How To Make Cooked Biryani Spicier

This fragrant rice dish from the Indian subcontinent is often flavored with black cardamom and other spices like cinnamon, cloves, and bay leaves.

The smoky flavor of black cardamom adds depth and complexity to the dish.

Rogan Josh

Rogan Josh

This classic Kashmiri lamb dish is made with a tomato-based sauce and a blend of spices, including black cardamom.

The kick contributes a warm, slightly smoky flavor to the dish.

Chana Masala

Chana Masala

This spicy chickpea dish from northern India is often seasoned with black cardamom and other spices like cumin, coriander, and chili powder.

The cardamom adds a subtle smokiness to the dish.

Char Siu

Char Siu

This Chinese barbecued pork dish features a marinade made with black cardamom and other spices like star anise, cinnamon, and clove.

The smoky flavor of the cardamom pairs well with the sweet and savory flavors of the pork.



This rich, slow-cooked beef stew from Pakistan is traditionally seasoned with black cardamom and other spices like cumin, coriander, and fennel.

The cardamom adds a warm, smoky flavor to the dish.

How To Use Black Cardamom In Cooking

Black cardamom is a versatile spice that can add a smoky and complex flavor to your cooking. Here are some tips and tricks to get the most out of this spice:

  1. Use it sparingly: Black cardamom has a strong and intense flavor, so it’s best to use it in small quantities. A little goes a long way, and too much can overpower the other flavors in your dish.
  2. Toast it before using: Toasting black cardamom can help to release its essential oils and enhance its flavor. Heat a dry skillet over medium heat and add the cardamom pods. Cook for a few minutes, shaking the pan occasionally until the pods are fragrant and lightly toasted.
  3. Use it in savory dishes: Black cardamom is commonly used in dishes like stews, curries, and rice. Its smoky flavor pairs well with meat, vegetables, and rice.
  4. Pair it with other spices: Black cardamom works well with cumin, coriander, cinnamon, and cloves. Try combining it with these spices to create a complex and flavorful seasoning blend.
  5. Use it in marinades: Black cardamom can add a delicious smoky flavor. Add it to a marinade for meat, tofu, and other spices like cumin, coriander, and chili powder.
  6. Crush the pods before using: Black cardamom pods can be tricky and challenging to break down. Try crushing them lightly with a rolling pin or the back of a knife before using them in your recipe. This will help to release the flavor and make it easier to remove the pods before serving.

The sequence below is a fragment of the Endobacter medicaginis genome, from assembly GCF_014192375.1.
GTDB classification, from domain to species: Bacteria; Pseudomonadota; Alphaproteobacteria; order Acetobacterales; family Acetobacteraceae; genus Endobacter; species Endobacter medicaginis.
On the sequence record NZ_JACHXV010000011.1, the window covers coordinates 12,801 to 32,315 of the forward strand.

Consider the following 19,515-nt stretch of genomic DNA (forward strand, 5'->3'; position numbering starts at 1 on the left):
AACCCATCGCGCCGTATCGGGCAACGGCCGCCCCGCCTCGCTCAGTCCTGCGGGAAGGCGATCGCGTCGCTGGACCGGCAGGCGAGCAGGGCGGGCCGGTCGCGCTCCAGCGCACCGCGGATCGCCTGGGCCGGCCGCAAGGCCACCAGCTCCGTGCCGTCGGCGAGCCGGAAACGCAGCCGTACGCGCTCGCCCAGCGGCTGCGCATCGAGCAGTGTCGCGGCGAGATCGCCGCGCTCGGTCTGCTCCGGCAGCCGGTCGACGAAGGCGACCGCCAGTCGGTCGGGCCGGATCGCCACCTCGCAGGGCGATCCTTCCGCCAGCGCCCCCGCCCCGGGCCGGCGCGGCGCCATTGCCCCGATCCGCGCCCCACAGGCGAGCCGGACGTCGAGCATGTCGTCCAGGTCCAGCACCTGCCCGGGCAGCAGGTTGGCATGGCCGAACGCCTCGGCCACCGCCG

Black Cardamom Substitutes: Alternatives For When You Can’t Find It

If you can’t find black cardamom at the store, don’t fret! You can use several substitutes to add a similar depth of flavor to your dishes.

Here are a few:

Green Cardamom

Green cardamom is the closest substitute to black cardamom, as they both have a similar flavor profile.

However, green cardamom has a sweet and citrusy taste, while black cardamom has a more intense smoky flavor.

Cinnamon and Cloves

A combination of cinnamon and cloves is an excellent alternative to black cardamom. This duo offers a warm and spicy flavor that can work well in many recipes.

Cinnamon and Nutmeg

Another great alternative to black cardamom is a mix of cinnamon and nutmeg. This combination provides a unique aroma and taste that can enhance any dish.

Cinnamon and Allspice or Ginger

Try mixing equal parts of cinnamon and allspice or cinnamon and ginger for an even more flavorful option.

These ingredients will provide your dish with the added depth of flavor without overpowering the other flavors in your recipe.

Despite the unavailability of black cardamom in your local grocery store, these ingredients are excellent substitutes.

Whether you opt for green cardamom or any of the combinations mentioned above, you can rest assured that your dish will still taste delicious.

Where to Buy Black Cardamom?

Black cardamom is a popular spice that can add a smoky and complex flavor to cooking.

It can be purchased from online retailers such as Amazon and Walmart, local spice shops, international grocery stores specializing in Indian, Pakistani, or Chinese cuisine, and some health food stores.

These stores can provide high-quality black cardamom for cooking needs.

Smoked Black Cardamom From Burlap & Barrel

Smoked Black Cardamom is a complex spice beloved across South and Central Asia.

A larger cousin of cardamom, these pods are pink and purple when fresh and turn black as they're smoked over an open fire.

The flavor is more resinous and bold than that of its softer, sweeter cousins, yellow or green cardamom, and it's at its best in dishes that cook for hours, so its flavor can soften and meld with the other spices (it pairs well with citrus).

Check Price
We earn a commission if you make a purchase, at no additional cost to you.
Black Cardamom Pods From The Spice House

Of all the world's spices, black cardamom is perhaps the most difficult to describe.

This podded seed is unique and flowery yet earthy, robust yet delicate.

Pungent black cardamom has been smoke-dried, making it better suited to braised meats and savory recipes than green cardamom pods.

Check Price
We earn a commission if you make a purchase, at no additional cost to you.
Share your love
Bill Kalkumnerd
Bill Kalkumnerd

I am Bill, I am the Owner of HappySpicyHour, a website devoted to spicy food lovers like me. Ramen and Som-tum (Papaya Salad) are two of my favorite spicy dishes. Spicy food is more than a passion for me - it's my life! For more information about this site Click

Leave a Reply

Your email address will not be published. Required fields are marked *